Lawyers for the Bavarian immigrant who calls himself Clark Rockefeller didn't deny at the opening of his trial today that he kidnapped his 7-year-old daughter last year.
They said he wasn't guilty, however, because he is insane.
"The bulk of my argument is that it doesn't matter what happened," defense attorney Jeffrey Denner told ABC News during a break in the first day of testimony. "It comes down to his state of mind while it was happening."
In his opening statement, Denner told the jury of six men and five women that Rockefeller believed he was communicating telepathically with his daughter and she was telling him she needed to be rescued.
Rockefeller, who is divorced from his wife Sandra Boss, is accused of snatching Reigh "Snooks" Boss during a supervised visit and knocking down the social worker who had been assigned to chaperone the visit.
Rockefeller, whose real name is Christian Karl Gerhartsreiter, is a "lunatic savant," Denner told ABC News.
"The man is just a sad sack... He's just a schmuck," Denner said.
"He's not a con man. Con men don't wait 30 years to cash in. It's not like he was selling aluminum siding at a profit. He fell in love wth his daughter. That was all he had," Denner said.
During today's opening statements, Denner referred to his cllient as Rockefeller. Prosecutor David Deakin called him Gerhartsreiter. Superior Court Judge Frank Gaziano stuck to "the defendant."
Deakin described a scheming man who romanced his ex-wife and "dazzled" her with "his personality, his charisma, his likability."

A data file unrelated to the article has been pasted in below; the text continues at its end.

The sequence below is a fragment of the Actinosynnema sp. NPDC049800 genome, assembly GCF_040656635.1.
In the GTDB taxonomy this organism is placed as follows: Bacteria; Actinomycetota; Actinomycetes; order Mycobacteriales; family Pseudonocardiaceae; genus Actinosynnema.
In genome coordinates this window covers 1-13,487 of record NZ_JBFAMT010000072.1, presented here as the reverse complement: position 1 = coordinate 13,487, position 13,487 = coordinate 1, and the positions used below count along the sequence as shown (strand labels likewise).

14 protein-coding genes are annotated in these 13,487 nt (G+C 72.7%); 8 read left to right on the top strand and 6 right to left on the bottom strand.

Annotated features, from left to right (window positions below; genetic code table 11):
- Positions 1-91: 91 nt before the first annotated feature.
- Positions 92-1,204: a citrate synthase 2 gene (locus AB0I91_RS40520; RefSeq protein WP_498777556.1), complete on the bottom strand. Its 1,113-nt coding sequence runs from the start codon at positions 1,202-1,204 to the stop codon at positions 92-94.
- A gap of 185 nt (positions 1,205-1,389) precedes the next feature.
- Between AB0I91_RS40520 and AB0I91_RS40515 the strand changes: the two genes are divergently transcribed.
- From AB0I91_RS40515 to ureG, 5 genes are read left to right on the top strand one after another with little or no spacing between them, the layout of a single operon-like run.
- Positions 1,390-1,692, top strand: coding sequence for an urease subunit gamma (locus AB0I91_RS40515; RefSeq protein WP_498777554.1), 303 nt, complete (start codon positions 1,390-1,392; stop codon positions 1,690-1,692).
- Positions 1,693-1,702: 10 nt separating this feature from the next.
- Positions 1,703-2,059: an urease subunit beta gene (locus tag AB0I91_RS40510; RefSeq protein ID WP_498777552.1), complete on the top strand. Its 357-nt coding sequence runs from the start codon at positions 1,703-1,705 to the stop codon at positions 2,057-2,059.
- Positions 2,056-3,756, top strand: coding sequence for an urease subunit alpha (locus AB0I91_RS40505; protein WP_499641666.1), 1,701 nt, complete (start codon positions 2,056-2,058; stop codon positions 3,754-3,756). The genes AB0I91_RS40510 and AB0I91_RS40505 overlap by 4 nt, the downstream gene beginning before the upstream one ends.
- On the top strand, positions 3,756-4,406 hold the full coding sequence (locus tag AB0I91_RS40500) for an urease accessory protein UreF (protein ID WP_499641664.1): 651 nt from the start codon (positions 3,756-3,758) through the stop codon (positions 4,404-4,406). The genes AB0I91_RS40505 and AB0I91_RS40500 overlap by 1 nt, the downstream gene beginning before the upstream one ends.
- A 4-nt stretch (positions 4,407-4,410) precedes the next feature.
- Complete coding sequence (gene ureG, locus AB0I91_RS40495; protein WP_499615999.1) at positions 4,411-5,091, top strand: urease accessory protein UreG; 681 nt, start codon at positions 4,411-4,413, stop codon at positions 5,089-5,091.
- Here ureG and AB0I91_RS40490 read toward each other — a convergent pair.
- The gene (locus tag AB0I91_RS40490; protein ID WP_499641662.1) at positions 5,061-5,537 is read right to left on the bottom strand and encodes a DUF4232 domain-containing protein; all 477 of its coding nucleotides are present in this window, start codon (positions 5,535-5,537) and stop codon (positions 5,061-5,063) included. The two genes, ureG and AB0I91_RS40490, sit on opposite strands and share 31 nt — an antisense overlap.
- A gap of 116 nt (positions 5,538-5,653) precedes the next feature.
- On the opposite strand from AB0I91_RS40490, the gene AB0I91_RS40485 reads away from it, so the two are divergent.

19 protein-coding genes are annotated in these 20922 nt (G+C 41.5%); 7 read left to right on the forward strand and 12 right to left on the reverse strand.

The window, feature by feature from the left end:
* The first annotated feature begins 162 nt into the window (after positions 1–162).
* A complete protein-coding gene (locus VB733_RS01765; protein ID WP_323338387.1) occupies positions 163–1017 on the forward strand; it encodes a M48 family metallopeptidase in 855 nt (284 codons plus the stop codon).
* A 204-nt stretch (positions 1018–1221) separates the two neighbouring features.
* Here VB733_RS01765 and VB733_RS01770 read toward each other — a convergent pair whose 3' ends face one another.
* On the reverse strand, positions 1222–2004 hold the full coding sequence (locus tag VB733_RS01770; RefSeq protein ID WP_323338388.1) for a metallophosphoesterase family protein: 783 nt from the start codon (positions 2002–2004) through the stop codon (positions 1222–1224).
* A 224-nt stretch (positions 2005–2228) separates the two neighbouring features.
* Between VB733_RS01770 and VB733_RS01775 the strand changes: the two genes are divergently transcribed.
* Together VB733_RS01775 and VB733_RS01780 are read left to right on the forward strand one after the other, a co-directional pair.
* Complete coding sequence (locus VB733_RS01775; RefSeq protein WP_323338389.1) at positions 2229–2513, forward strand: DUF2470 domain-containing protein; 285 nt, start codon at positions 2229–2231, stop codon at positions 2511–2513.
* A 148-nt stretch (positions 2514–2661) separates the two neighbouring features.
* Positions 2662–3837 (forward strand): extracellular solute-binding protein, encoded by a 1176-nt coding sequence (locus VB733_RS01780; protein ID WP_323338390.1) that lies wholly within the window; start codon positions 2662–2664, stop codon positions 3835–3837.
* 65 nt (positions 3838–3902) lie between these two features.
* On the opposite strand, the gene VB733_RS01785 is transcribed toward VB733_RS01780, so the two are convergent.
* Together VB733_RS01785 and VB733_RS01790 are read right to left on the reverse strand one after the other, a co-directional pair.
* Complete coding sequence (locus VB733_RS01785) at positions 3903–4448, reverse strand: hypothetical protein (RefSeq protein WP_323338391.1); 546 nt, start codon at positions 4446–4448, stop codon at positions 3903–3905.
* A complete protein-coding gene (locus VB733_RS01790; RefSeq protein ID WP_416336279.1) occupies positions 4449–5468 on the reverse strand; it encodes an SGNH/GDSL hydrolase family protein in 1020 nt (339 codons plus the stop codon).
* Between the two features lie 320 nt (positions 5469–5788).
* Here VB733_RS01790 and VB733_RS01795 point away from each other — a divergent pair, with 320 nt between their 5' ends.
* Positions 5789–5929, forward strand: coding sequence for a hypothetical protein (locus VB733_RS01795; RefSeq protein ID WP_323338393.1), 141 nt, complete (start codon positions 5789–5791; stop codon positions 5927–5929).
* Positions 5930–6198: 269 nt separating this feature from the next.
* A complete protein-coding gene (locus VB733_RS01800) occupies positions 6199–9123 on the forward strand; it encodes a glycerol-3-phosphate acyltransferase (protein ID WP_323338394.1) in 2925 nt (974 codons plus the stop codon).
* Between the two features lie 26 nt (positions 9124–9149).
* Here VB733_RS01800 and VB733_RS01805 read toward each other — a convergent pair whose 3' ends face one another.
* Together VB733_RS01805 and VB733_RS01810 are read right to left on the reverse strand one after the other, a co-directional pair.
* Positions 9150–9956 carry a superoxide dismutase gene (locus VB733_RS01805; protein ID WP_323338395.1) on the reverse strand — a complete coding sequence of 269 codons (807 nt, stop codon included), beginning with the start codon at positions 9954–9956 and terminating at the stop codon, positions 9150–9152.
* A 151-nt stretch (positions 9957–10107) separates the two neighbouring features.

"The defendant thinks the rules don't apply to him," Deakin told the jury. "But in a court of law, the rules apply to all of us."
The prosecutor asked the jury to imagine the anguish Boss experienced in the days after Rockefeller grabbed their daughter and disappeared.
"In the next six days she waited in Boston never knowing when or if she would see her daughter again," Deakin said.
He said Rockefeller told fabulous stories about himself, telling Boss he worked restructuring debt for developing nations and explained his lack of money by saying he didn't have the heart to charge for his services. He also claimed his parents had died in a car crash when he was a teenager and said he had attended a program for gifted children at Yale University when he was 14.
The two sides battled over their first motion when the defense asked that incriminating statements that Rockefeller made to police and FBI right after his arrest be thrown out because he was not competent at the time.
Dr. James Chu, a forensic psychiatrist, testified that he interviewed Rockefeller for more than two hours and found him competent. The judge is expected to rule on the admissability of Rockefeller's statement Friday.
He has used the name Rockefeller since 1993 and has alternately claimed to be a physicist, art dealer and a mathematician, police said.
Boss, a graduate of Harvard Business School, was so fooled by Rockefeller that when police arrested him, she grabbed a police commander and wanted to know, "Who is he? Did you find out who Clark really is?"